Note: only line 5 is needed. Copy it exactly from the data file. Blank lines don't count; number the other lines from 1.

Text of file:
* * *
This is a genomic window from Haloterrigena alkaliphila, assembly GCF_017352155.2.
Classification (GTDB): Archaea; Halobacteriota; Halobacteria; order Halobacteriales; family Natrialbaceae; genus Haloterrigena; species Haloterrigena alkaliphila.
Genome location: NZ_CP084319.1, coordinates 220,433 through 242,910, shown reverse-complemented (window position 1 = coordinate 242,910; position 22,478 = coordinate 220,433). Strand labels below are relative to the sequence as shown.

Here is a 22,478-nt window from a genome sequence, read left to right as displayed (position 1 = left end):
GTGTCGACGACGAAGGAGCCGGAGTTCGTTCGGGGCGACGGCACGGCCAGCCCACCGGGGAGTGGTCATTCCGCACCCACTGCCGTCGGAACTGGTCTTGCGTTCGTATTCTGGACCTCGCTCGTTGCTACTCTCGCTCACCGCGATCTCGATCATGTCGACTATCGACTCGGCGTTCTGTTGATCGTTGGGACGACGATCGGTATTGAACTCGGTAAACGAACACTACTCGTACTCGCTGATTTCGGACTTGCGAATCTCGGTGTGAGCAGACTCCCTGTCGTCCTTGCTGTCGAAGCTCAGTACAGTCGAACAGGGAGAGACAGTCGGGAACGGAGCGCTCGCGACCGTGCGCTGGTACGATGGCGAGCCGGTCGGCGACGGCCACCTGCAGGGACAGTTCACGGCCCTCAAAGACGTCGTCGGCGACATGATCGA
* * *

GTGTCGACGACGAAGGAGCCGGAGTTCGTTCGGGGCGACGGCACGGCCAGCCCACCGGGGAGTGGTCATTCCGCACCCACTGCCGTCGGAACTGGTCTTGCGTTCGTATTCTGGACCTCGCTCGTTGCTACTCTCGCTCACCGCGATCTCGATCATGTCGACTATCGACTCGGCGTTCTGTTGATCGTTGGGACGACGATCGGTATTGAACTCGGTAAACGAACACTACTCGTACTCGCTGATTTCGGACTTGCGAATCTCGGTGTGAGCAGACTCCCTGTCGTCCTTGCTGTCGAAGCTCAGTACAGTCGAACAGGGAGAGACAGTCGGGAACGGAGCGCTCGCGACCGTGCGCTGGTACGATGGCGAGCCGGTCGGCGACGGCCACCTGCAGGGACAGTTCACGGCCCTCAAAGACGTCGTCGGCGACATGATCGA